What is in a plant's diet? (3/4): The many, many micronutrients
So, we’ve already reviewed every major ingredient of what that plants ‘eat’ (see our first article in this series to know why this term is technically incorrect), and only the micronutrients remain. If you think that the ‘micro’ part relates to less importance as well as to less plant uptake of these elements, though, that’s not right at all! Micronutrients may be small in percentage of all that a plant eats, that’s true (they comprise only 1% of plant tissue, according to this extremely useful 2006 FAO report, which we mentioned in the second article of this series), but plant micronutrients are also essential for a plant’s wellbeing. They are like the pea in that Hans Christian Andersen fairy tale, which kept the princess awake even though it was under twenty quilts and twenty mattresses: a deficiency of micronutrients plant growth in your plants can keep you awake at night as well, wondering what’s wrong with a soil that has perfect NPK levels. To finish this brief series of articles on plant nutrition, here we present to you the seven essential micronutrients that comprise that last, tricky 1% of your plants’ diets:
- Zinc (Zn) is useful to the plant in the production of several enzymes and proteins, and plays an essential support role in the production of seeds and the number of mature fruits that a plant ends up yielding.
- Molybdenum (Mo) serves a basic role in the process of production of proteins, which in turn the plant uses to build new tissue. It also has a less well-known but definitely present role in how legumes fixate nitrogen (N) in the soil, with molybdenum deficiencies correlating with a reduction in their capability to do so.
- Manganese (Ma) is fundamental in the process through which the leaves of the plant perform photosynthesis. To get a little bit more complex, we can explain it thus: in photosynthesis, the plant takes six molecules of CO2 and six molecules of water. These are broken down and recombined to make one molecule of glucose (which the plant eats) and six molecules of oxygen as a byproduct, which the plant releases (and we breathe!). Manganese atoms, with one atom of calcium, form a complex (a sort of little demolition claw) which breaks down water molecules that enter in contact with the cell, allowing photosynthesis to begin.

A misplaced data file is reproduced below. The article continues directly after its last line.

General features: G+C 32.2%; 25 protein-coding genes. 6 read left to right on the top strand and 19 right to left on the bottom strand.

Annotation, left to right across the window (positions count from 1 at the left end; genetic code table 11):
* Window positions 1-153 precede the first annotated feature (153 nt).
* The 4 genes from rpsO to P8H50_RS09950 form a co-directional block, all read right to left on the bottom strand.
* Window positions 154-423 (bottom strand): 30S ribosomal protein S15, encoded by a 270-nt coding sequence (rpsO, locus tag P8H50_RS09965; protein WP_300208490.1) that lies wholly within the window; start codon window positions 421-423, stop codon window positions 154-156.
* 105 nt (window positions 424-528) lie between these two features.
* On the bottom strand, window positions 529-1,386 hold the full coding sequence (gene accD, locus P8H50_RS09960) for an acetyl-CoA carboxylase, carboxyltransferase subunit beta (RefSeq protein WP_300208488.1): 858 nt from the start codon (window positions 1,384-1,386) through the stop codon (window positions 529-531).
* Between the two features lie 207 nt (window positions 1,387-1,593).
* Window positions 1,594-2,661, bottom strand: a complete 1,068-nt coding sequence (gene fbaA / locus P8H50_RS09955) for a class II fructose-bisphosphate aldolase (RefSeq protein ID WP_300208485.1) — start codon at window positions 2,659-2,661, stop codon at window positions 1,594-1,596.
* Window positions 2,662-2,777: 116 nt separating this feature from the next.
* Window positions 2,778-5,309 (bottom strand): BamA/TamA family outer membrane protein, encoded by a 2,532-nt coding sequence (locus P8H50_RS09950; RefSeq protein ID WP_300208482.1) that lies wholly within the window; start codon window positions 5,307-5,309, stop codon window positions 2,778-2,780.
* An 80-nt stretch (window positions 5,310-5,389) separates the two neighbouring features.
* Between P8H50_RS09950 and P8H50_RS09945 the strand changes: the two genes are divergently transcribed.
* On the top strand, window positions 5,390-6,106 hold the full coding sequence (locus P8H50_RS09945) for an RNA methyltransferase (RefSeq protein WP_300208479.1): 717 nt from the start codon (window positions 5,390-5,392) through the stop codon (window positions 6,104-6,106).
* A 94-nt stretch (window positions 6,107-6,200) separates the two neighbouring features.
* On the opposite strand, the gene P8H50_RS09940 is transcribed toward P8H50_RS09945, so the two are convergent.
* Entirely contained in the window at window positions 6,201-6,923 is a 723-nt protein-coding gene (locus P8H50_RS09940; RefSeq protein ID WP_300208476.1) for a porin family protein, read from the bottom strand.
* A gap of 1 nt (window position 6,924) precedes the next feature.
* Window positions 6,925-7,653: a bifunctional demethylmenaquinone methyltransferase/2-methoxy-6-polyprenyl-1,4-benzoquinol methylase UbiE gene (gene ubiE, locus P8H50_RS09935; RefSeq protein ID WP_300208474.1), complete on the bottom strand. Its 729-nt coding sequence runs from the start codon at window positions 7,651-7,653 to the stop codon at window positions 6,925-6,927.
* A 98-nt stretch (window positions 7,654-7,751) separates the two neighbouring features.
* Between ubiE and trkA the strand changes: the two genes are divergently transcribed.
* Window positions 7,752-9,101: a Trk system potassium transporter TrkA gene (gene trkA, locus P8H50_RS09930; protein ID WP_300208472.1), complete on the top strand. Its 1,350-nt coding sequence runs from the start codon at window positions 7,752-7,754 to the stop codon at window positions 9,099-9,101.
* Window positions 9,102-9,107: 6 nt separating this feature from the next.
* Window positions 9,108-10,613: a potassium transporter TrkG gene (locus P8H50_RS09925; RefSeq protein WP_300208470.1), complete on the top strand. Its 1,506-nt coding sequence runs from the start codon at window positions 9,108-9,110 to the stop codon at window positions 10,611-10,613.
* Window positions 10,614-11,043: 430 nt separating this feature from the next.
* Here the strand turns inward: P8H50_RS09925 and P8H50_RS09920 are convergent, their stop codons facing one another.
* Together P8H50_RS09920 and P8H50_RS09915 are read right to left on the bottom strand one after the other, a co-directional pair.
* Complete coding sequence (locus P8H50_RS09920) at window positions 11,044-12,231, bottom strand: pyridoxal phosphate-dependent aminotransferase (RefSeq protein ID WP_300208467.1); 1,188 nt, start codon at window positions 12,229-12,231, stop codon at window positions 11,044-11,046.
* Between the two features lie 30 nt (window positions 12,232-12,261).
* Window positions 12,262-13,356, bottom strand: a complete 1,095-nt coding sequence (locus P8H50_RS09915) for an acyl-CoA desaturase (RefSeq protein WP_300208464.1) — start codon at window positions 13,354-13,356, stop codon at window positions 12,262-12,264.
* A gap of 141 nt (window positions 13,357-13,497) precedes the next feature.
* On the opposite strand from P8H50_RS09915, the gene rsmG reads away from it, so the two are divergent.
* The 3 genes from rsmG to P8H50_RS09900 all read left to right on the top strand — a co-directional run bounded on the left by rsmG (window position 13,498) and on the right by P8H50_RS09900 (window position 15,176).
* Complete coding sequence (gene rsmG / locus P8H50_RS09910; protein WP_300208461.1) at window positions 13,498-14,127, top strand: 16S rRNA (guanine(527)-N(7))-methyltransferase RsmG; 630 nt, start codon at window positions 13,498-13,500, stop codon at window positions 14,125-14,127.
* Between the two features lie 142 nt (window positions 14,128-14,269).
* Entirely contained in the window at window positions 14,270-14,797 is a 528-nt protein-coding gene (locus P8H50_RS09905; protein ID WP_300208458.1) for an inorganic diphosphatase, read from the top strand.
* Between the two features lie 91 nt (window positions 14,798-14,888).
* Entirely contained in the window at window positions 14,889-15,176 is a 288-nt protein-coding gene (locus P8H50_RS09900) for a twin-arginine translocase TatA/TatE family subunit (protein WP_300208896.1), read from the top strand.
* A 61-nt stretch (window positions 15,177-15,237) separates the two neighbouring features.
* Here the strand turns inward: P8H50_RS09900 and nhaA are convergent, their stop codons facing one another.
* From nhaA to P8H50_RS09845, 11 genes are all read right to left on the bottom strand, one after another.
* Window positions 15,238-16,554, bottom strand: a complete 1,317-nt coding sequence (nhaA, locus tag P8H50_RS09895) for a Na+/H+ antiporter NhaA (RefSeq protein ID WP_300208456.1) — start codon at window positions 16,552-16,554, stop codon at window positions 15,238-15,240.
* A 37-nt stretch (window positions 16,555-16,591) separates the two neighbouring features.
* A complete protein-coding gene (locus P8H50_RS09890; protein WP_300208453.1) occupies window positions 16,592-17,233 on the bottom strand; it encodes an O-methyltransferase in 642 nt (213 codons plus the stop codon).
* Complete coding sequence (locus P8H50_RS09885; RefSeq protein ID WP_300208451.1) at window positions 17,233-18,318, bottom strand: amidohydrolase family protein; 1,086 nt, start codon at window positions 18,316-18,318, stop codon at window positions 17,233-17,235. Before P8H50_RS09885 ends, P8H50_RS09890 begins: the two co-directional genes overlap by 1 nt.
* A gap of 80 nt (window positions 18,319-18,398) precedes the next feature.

- Iron (Fe) does a little bit of everything, but its main purpose is to help the plant synthetize chlorophyll, without which it cannot perform photosynthesis. As if that alone wouldn’t suffice, it also helps it to assimilate nitrogen, produce carbohydrates and breathe!
- Copper (Cu) is another essential, photosynthesis-dependent element. Around 70% of all the copper in a plant is present in the chlorophyll molecules, where it fulfills a basic role in transferring electrons that are ‘excited’ by sunlight, so to say, deeper into plant tissue where they are converted into energy (after a very much more complex process, but let’s not get into that for now).
- Chlorine (Cl) plays a part in the processes of hydration of the cell, and in keeping tight its balance against the external environment, so to say (what scientists call ‘osmotic pressure’). Chlorine might seem like something that people place in their pools to kill algae, but its deficiency actually makes plants wilt and die.
- And, finally, Boron (B) is, according to the aforementioned FAO report: “like the mortar in a brick wall, the bricks being the cells of growing parts such as tips… Key roles of B relate to: (i) membrane integrity and cell-wall development, which affect permeability, cell division and extension; and (ii) pollen tube growth, which affects seed/fruit set and, hence, yield.”
All of this having been said, the last question is: how to ensure that all Micronutrients For Plant and macronutrients are present in the soil, in the necessary quantities, and without bombarding it in such a way that most of it gets washed away or that it’s too much and kills your plants? Well, that is an issue for our last article in this series. Happy growing!
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